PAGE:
• Mars Surface Water ContentWhile in-situ production of water is not planned for the initial stage of the MinMars outpost operations, it may be essential for a full colonyWithin the outpost location zones dictated by solar power generation and Mars EDL considerations there seems to be a minimum water mass fraction of 4% in the Mars surface soil

  • Overall MinMars Outpost ArrangementHabitat and ISRU equipmentSolar array deployment areaLanding zoneApproach corridor1-2 km

  • AgendaIntroduction and motivationOverall architectureTransportation: cargo and crewSurface infrastructure and mobilityLife support, ISRU, and resupply logisticsLaunch manifestNotional net-present-cost analysisExpanding the toehold into a colonyImpact of new technologies on the architectureInteresting topics for future work

  • Cargo TransportationEarthMarsLow Mars OrbitHighly Elliptic Earth Orbit (e.g. GTO)1-13 months of loiteringDirect Mars entry (lifting) using an extension of Viking EDL technologyCommercial Earth launch (e.g. on a Falcon 9 Heavy)Trans-Mars coast (~ 6-8 months)2 mt of useful payload on the surface of Mars; 1 km landing accuracyPre-deployed beacon

  • Mars EDL ConceptAnalyses indicate that existing Mars EDL technology can be extended to a payload mass of 2000 kgSee NASA Mars Design Reference Architecture 5.0Existing Mars EDL technology was developed for Viking=> Extension of the MSL EDL system (however, no skycrane, lander stage instead):MSL ballistic coefficient: 115 kg/m2MSL reference area (4.6 m diameter): 16.62 m2 Payload mass fraction on entry: 775 kg / 2800 kg = 0.28 MSL hypersonic drag coefficient: 2800 kg / (115 kg/m2 x 16.62 m2) = 1.46MSL propellant mass estimate: 8 x 50 kg = 400 kgMinMars EDL system characteristics:Entry mass: 2000 kg / 0.28 = 7143 kgReference area: 7143 kg / (1.46 x 115 kg / m2) = 42.54 m2Aeroshell diameter: 7.36 mLander propellant mass: 2000 kg / 775 kg x 400 kg = 1032 kgEDL system dry mass (including the cruise stage): 8000 kg 2000 kg 1032 kg = 4968 kgBallistic coefficient:MSL scaled up7.36 mMinMars aeroshellPayload envelope (cylinder):1.5 m diameter, 2.5 m height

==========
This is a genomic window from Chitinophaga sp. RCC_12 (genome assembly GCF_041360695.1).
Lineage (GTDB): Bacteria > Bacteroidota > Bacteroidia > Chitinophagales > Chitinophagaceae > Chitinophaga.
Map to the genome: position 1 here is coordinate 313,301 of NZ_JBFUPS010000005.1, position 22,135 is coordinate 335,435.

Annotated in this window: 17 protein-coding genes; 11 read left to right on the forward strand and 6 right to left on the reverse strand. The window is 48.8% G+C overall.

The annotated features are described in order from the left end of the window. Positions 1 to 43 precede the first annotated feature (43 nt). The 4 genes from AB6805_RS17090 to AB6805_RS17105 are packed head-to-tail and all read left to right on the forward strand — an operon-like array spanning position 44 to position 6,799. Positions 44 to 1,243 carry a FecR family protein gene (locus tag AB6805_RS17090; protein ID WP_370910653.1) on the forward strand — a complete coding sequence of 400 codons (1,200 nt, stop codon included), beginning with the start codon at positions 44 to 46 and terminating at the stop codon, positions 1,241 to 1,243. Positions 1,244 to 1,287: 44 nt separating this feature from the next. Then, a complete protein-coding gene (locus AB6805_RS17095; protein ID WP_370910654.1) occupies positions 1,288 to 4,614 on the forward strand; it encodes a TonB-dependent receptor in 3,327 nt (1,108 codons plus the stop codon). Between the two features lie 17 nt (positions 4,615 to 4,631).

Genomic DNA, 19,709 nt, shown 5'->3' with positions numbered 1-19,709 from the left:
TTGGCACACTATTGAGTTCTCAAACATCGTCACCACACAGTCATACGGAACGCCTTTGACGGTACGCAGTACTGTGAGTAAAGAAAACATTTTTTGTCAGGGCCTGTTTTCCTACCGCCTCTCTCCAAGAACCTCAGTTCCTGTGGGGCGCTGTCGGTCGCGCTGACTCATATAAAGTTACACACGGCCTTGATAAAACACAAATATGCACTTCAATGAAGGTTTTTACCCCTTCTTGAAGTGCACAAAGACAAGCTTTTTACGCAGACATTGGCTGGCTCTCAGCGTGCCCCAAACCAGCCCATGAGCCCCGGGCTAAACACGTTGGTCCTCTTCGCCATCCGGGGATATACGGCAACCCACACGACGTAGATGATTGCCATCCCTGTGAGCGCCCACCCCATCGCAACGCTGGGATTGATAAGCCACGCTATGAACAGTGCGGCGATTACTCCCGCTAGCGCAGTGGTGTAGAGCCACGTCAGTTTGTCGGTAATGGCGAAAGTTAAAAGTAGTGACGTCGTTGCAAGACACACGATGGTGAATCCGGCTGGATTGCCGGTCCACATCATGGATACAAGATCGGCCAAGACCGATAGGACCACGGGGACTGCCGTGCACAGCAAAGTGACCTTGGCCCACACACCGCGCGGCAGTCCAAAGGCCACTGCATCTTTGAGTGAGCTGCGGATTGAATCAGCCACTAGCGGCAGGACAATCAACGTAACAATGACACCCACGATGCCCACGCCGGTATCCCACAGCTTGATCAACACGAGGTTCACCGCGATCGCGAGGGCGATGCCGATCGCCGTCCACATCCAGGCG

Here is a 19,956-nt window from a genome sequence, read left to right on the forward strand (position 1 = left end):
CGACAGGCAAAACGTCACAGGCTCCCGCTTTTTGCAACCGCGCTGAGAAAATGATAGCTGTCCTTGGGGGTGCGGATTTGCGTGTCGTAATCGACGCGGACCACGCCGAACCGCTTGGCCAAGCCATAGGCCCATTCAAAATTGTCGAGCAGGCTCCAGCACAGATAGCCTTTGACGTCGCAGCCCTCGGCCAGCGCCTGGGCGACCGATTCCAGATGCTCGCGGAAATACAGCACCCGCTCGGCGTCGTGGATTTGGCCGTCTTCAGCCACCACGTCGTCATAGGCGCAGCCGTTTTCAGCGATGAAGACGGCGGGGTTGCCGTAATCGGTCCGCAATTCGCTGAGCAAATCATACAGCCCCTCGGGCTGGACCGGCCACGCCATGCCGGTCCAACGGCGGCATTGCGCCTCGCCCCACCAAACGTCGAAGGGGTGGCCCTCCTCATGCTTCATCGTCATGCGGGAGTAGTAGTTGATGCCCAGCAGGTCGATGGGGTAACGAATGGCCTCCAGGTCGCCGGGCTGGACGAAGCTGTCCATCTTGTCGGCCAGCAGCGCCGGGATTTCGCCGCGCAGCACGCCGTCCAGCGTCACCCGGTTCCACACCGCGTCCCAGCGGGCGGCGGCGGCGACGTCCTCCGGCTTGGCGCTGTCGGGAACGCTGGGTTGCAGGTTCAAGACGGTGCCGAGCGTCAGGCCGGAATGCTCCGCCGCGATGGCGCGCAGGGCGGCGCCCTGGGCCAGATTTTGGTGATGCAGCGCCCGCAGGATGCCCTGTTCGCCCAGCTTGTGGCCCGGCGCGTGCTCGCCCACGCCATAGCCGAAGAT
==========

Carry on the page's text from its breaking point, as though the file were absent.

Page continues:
• NASA MSL

  • Launch and Earth Departure for CargoTrans-Mars injection v: 4000 m/s (from LEO); 1500 m/s (from GTO)Falcon 9 heavy payload performance to GTO: 19500 kgTrans-Mars injection payload mass: 8000 kg (including cruise stage)Kick stage designPropellant combination: MMH + N2O4 (hypergolic + storable); Isp = 316 sPropellant mass: 5687 kgStructure mass: 1137 kg (20% of propellant mass)Total Falcon 9 Heavy payload mass to GTO: 14824 kgEarthStorage orbit (GTO)Trans-Mars departure hyperbola

  • Crew Transportation (for 2 Crew)EarthMarsLow Mars OrbitLow Earth Orbit (e.g. GTO)1-5 months of loitering for Earth departure stagesDirect Mars entry (lifting) using an extension of Viking EDL technologyCommercial cargo launch (e.g. on a Falcon 9 Heavy)Trans-Mars coast (~ 6 months)2 crew members on the surface of Mars; 1 km landing accuracyPre-deployed beaconMars landerITHEarth departure stage 2Earth departure stage 1Commercial crew launch (e.g. Falcon 9 / Dragon)Earth departure stages discardedITH discarded